Meanwhile, get out of the house and go to see HIDDEN FIGURES.  These ladies will remind you that it’s always a good idea to reach for the stars!

Here’s the trailer: HIDDEN FIGURES


Where in the World Is Bob Dylan?

One of the many portraits of Bob Dylan by his old girlfriend, Faridi McFree.

One of the many portraits of Bob Dylan by his old girlfriend, Faridi McFree.

My late, great friend, Faridi McFree, who was one of Bob Dylan’s many girlfriends, wanted to make a cartoon show based on him.  Since his real name was Robert Zimmerman, she decided the main character of the show would be a little “Heartoon” she named “Zimmie the Zipper.”  This was because, she related, he was “all zipped up” when it came to communicating with other people.

I’ll say!  You nailed it, Faridi!  Bob Dylan just won the Nobel Peace Prize for Literature, but the Nobel people can not find him!  Where in the world is Bob Dylan?  And why can’t he simply acknowledge his prize?  Could it be that he really is all zipped up?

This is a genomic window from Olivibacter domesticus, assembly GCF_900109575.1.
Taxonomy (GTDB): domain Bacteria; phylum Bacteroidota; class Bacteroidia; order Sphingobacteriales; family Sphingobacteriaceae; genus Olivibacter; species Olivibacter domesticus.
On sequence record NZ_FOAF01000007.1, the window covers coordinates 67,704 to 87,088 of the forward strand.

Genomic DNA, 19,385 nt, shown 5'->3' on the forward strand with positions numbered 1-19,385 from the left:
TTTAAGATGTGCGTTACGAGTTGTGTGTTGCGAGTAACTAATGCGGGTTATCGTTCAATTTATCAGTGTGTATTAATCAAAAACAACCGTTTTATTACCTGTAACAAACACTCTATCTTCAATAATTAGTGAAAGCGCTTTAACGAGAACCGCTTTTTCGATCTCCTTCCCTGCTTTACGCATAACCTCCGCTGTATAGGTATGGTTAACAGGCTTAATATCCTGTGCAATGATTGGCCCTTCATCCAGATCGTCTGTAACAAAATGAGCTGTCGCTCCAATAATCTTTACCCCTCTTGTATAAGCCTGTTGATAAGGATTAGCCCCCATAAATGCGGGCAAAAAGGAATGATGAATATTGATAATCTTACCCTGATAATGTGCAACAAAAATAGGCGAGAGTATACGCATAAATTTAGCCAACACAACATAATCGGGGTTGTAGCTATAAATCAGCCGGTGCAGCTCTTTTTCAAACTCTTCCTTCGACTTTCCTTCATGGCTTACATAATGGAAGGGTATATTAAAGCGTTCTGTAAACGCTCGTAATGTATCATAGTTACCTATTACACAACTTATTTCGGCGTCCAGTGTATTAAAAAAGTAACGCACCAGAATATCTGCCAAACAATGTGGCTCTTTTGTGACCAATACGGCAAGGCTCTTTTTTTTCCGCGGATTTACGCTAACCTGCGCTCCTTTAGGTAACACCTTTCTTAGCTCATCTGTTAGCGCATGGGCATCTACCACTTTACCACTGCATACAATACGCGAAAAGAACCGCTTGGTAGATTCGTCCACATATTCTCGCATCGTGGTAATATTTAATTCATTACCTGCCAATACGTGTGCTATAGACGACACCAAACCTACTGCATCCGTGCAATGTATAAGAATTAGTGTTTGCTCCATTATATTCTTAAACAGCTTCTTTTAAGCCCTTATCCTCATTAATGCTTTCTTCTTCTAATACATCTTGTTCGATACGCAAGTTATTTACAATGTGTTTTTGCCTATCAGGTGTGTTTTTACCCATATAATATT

You know, it would be great if Faridi’s “Heartoon” about “Zimmie the Zipper” could be considered worth another look by  television producers.  She had a great little idea for a cartoon series there, and it was a shame it was never moved forward.

And by the way, if you’re interested, or were wondering, zipped up or not, Faridi loved Bob Dylan until the day she died.

Now where in the world is he?  Carmen Sandiego would be easier to find…

Faridi McFree, whose cartoon series idea about "Zimmie the Zipper," based on Bob Dylan, deserves another look. Television producers, take note!

Faridi McFree, whose cartoon series idea about “Zimmie the Zipper,” based on Bob Dylan, deserves another look. Hey, Mr. Producer!  I’m talking to you, sir!  Take note!


Riveting Movie: SNOWDEN

SNOWDEN the movie.

Poster for SNOWDEN the movie.

As far as movie-going went, this weekend I went from the sublime – QUEEN OF KATWE – to the disturbing.  The second film I saw was SNOWDEN.